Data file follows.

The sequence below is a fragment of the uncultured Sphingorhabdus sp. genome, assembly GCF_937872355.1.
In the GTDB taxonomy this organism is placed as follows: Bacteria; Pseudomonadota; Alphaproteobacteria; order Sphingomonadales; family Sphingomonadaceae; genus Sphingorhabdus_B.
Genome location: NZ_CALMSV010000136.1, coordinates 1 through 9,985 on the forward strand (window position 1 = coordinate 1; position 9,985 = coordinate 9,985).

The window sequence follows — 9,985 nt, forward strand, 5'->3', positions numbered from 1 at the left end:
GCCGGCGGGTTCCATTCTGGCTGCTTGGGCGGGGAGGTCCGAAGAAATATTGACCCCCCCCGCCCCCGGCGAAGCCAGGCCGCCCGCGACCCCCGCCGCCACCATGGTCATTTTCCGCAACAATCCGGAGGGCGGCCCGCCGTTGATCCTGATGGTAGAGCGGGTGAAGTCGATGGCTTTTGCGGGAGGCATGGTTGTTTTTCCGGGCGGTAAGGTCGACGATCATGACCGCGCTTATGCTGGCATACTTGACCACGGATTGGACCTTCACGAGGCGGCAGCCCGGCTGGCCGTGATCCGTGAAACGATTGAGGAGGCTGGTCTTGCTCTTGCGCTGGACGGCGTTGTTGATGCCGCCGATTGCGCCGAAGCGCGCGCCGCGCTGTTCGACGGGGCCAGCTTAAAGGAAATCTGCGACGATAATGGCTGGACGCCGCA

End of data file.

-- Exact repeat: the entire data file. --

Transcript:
The sequence below is a fragment of the uncultured Sphingorhabdus sp. genome, assembly GCF_937872355.1.
In the GTDB taxonomy this organism is placed as follows: Bacteria; Pseudomonadota; Alphaproteobacteria; order Sphingomonadales; family Sphingomonadaceae; genus Sphingorhabdus_B.
Genome location: NZ_CALMSV010000136.1, coordinates 1 through 9,985 on the forward strand (window position 1 = coordinate 1; position 9,985 = coordinate 9,985).

The window sequence follows — 9,985 nt, forward strand, 5'->3', positions numbered from 1 at the left end:
GCCGGCGGGTTCCATTCTGGCTGCTTGGGCGGGGAGGTCCGAAGAAATATTGACCCCCCCCGCCCCCGGCGAAGCCAGGCCGCCCGCGACCCCCGCCGCCACCATGGTCATTTTCCGCAACAATCCGGAGGGCGGCCCGCCGTTGATCCTGATGGTAGAGCGGGTGAAGTCGATGGCTTTTGCGGGAGGCATGGTTGTTTTTCCGGGCGGTAAGGTCGACGATCATGACCGCGCTTATGCTGGCATACTTGACCACGGATTGGACCTTCACGAGGCGGCAGCCCGGCTGGCCGTGATCCGTGAAACGATTGAGGAGGCTGGTCTTGCTCTTGCGCTGGACGGCGTTGTTGATGCCGCCGATTGCGCCGAAGCGCGCGCCGCGCTGTTCGACGGGGCCAGCTTAAAGGAAATCTGCGACGATAATGGCTGGACGCCGCA